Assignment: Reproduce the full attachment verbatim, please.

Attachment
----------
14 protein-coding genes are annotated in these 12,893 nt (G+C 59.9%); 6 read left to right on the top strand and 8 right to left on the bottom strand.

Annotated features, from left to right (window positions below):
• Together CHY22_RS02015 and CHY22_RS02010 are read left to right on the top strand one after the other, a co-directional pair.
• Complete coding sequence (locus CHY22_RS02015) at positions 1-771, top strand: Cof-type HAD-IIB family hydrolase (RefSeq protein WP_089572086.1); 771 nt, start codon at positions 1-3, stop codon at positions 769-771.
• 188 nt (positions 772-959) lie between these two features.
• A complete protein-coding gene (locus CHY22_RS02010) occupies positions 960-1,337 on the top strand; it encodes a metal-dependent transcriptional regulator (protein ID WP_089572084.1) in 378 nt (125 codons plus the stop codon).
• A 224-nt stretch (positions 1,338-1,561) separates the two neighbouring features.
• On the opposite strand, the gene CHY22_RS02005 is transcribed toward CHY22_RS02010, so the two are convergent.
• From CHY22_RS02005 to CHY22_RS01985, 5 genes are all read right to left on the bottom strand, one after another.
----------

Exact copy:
14 protein-coding genes are annotated in these 12,893 nt (G+C 59.9%); 6 read left to right on the top strand and 8 right to left on the bottom strand.

Annotated features, from left to right (window positions below):
• Together CHY22_RS02015 and CHY22_RS02010 are read left to right on the top strand one after the other, a co-directional pair.
• Complete coding sequence (locus CHY22_RS02015) at positions 1-771, top strand: Cof-type HAD-IIB family hydrolase (RefSeq protein WP_089572086.1); 771 nt, start codon at positions 1-3, stop codon at positions 769-771.
• 188 nt (positions 772-959) lie between these two features.
• A complete protein-coding gene (locus CHY22_RS02010) occupies positions 960-1,337 on the top strand; it encodes a metal-dependent transcriptional regulator (protein ID WP_089572084.1) in 378 nt (125 codons plus the stop codon).
• A 224-nt stretch (positions 1,338-1,561) separates the two neighbouring features.
• On the opposite strand, the gene CHY22_RS02005 is transcribed toward CHY22_RS02010, so the two are convergent.
• From CHY22_RS02005 to CHY22_RS01985, 5 genes are all read right to left on the bottom strand, one after another.